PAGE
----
Commuting to London

A train is a curious place. It brings together people that would not be together otherwise. For a determined length of time, these people are trapped in one place; they are forced to come together and enjoy, endure, or simply ignore each other.

My first commuting trip in England was uneventful and quiet. It was a Saturday morning at 6 am and there were only a few other people on the train. It was a quiet journey of watching the countryside and sometimes dozing off.

A later train trip was another story. This trip wasn’t to London, but it could have been. The journey was about the same length, just in a different direction. The train was full of people of all ages. A grandmother with her two young children sat a few seats behind me. Three teenage girls with foul language and obnoxious habits sat at the table diagonal from mine. Two young women sat near the front of the train car and conversed in raspy voices, only one of which I could hear from my seat.

As I was sitting there, I found myself comparing this scenario to my life in the United States. Where I am from, these people would be driving in cars, secluded from one another. In their own contained world of a vehicle, would they act differently? Does the way you travel change when you are suddenly thrown into contact with a train car full of people?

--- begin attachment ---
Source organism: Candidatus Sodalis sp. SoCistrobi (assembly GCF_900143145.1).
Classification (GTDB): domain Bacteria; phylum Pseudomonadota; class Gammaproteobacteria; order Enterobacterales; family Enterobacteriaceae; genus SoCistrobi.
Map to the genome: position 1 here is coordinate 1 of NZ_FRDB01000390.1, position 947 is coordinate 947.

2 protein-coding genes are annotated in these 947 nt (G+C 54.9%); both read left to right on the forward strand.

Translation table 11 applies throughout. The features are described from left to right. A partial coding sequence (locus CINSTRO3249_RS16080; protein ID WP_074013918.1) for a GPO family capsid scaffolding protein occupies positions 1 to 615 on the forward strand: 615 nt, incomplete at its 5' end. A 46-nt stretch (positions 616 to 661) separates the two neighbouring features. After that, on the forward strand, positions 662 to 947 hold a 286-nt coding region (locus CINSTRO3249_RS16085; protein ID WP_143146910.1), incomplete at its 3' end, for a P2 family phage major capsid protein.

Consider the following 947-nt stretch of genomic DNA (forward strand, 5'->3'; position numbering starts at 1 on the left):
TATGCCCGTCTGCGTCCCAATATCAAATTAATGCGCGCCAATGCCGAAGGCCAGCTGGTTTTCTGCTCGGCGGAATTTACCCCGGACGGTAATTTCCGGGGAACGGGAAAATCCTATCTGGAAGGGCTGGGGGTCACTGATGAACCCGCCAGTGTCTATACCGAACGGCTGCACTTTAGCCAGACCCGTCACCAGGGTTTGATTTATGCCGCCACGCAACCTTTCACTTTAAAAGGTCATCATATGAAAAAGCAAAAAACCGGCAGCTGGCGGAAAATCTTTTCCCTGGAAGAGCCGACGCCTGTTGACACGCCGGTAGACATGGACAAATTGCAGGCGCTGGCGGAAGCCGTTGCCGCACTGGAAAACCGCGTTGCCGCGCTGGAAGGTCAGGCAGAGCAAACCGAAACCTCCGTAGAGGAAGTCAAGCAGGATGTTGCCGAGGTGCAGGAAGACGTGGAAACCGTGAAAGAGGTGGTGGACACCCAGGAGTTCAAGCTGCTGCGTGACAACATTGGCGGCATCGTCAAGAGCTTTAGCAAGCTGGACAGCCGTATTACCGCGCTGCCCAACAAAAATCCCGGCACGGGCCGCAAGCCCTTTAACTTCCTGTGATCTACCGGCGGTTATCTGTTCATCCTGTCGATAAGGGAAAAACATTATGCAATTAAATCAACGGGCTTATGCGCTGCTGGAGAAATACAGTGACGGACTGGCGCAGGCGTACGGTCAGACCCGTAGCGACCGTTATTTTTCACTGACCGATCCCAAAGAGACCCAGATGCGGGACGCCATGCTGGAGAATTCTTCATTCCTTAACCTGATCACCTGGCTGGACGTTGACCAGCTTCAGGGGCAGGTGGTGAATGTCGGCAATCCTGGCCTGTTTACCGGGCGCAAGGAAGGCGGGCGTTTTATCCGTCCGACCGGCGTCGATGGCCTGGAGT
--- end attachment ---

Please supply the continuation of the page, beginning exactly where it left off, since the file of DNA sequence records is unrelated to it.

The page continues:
As I sit there, with nothing to do but look out the window, I imagine a possible story for the two young children and older woman behind me. With small tidbits of conversation as my only help, I imagine that this grandmother has offered to take the children for an outing today. As their mother enjoys some peace and quiet, Grandma steps in to offer an adventure. The kids can’t complain because their day has been filled with new toys and treats.

As I observe, I realize that no one interacts with anyone else on the train that they didn’t come with, unless it is as a courtesy. So even though these people all travel in the same vehicle, they aren’t really any more social than Americans on their highways. This is a different mode of transportation, but it isn’t all that different. People still just use a train, like a car, to get from one place to another.

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